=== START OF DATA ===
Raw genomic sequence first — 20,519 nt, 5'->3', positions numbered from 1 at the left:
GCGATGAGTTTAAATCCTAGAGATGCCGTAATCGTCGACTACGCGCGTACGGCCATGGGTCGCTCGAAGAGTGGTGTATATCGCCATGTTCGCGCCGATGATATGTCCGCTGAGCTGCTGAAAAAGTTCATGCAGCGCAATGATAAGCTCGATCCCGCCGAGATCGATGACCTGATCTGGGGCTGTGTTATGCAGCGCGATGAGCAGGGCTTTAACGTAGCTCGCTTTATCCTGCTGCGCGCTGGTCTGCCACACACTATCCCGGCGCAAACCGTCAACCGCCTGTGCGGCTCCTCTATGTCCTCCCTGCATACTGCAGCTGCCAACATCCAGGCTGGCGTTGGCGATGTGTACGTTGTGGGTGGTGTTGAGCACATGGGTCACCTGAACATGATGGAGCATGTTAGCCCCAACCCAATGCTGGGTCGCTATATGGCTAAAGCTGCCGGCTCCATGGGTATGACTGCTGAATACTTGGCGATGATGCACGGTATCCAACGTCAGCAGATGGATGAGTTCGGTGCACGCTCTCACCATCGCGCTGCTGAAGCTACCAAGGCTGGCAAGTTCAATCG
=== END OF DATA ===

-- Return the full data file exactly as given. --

Raw genomic sequence first — 20,519 nt, 5'->3', positions numbered from 1 at the left:
GCGATGAGTTTAAATCCTAGAGATGCCGTAATCGTCGACTACGCGCGTACGGCCATGGGTCGCTCGAAGAGTGGTGTATATCGCCATGTTCGCGCCGATGATATGTCCGCTGAGCTGCTGAAAAAGTTCATGCAGCGCAATGATAAGCTCGATCCCGCCGAGATCGATGACCTGATCTGGGGCTGTGTTATGCAGCGCGATGAGCAGGGCTTTAACGTAGCTCGCTTTATCCTGCTGCGCGCTGGTCTGCCACACACTATCCCGGCGCAAACCGTCAACCGCCTGTGCGGCTCCTCTATGTCCTCCCTGCATACTGCAGCTGCCAACATCCAGGCTGGCGTTGGCGATGTGTACGTTGTGGGTGGTGTTGAGCACATGGGTCACCTGAACATGATGGAGCATGTTAGCCCCAACCCAATGCTGGGTCGCTATATGGCTAAAGCTGCCGGCTCCATGGGTATGACTGCTGAATACTTGGCGATGATGCACGGTATCCAACGTCAGCAGATGGATGAGTTCGGTGCACGCTCTCACCATCGCGCTGCTGAAGCTACCAAGGCTGGCAAGTTCAATCG